Hong Kong B.O. smash “C’est la Vie, Mon Cheri” earns curiosity status primarily in that it eschews high-kicking action for heart-tugging romantic tragedy. Catchy sentimental fare is easy to be swept along by but just as easy to forget and looks unlikely to tickle tear ducts beyond Chinatown circuits.
Local heartthrob Andy Lau plays Ah Kit, a talented but frustrated jazz musician held back by his own quick temper. Testiness with the music industry invades his private life, causing him to split with chart-topping singer Tracy (Carina Liu). Moving into a low-rent neighborhood, he encounters childlike Ah Man (Yuen Wing-yi), and her unflagging exuberance gradually drags the jaded loner out of his shell.
Ah Man imitates popular singers (including Tracy) on pirate tapes for additional earnings. Though Yuen’s performance registers a little heavily on the expansive side, this midsection has a buoyant tempo and a fair share of contagious charm that makes its syrupiness palatable.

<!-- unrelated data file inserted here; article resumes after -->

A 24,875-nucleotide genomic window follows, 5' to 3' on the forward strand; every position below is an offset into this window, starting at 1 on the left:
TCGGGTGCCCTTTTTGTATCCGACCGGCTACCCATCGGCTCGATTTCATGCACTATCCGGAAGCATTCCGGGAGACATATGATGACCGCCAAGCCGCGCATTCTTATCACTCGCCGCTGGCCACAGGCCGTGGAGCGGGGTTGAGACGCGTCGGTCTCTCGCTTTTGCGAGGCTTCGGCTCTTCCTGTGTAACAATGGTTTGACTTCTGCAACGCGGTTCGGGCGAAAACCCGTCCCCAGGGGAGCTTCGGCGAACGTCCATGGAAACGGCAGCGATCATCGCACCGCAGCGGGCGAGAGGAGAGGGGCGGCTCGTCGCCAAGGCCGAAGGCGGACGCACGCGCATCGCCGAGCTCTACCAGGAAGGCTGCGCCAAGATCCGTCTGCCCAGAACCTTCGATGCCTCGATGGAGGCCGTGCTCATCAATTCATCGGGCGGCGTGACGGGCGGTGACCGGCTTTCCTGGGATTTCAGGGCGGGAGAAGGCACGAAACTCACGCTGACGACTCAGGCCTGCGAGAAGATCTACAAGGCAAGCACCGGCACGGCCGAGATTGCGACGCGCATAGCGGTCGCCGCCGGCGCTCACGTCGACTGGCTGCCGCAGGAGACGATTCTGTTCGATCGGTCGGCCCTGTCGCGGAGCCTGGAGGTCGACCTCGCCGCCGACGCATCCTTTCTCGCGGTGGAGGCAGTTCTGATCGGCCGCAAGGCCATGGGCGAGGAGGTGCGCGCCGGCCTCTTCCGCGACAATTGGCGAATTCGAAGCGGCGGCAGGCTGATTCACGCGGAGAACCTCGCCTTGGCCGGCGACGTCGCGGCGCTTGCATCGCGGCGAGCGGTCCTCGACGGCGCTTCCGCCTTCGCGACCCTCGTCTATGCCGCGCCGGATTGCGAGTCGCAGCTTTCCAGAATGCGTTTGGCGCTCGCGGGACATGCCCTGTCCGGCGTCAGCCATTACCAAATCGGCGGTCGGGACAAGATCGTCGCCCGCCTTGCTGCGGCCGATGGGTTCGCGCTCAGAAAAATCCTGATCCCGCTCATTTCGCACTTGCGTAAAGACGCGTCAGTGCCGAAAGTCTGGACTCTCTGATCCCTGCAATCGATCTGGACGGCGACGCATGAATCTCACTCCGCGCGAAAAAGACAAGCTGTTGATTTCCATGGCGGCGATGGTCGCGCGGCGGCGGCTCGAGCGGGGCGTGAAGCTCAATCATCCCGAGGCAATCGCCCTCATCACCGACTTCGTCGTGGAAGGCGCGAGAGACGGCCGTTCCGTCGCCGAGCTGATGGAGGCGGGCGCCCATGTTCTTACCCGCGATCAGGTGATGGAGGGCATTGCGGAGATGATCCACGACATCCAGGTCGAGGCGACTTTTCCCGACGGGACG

As friendship upgrades to romance, a ray of hope creeps into the couple’s respective careers, only to be promptly tarnished when Ah Man’s childhood brush with bone cancer resurfaces. Her anger gives Ah Kit the chance to match her earlier inspirational behavior, and even go-getting career girl Tracy makes a sympathetic showing as pic soars to its unabashedly weepy finale.
Lau’s sensitive but measured turn keeps the material from becoming risibly saccharine. Use of music is less even-handed. Cantonese opera brackets (directed by Lee Fung) are entertainingly played by an engaging supporting cast, and also help to elevate pic above mush level. Tech credits are par.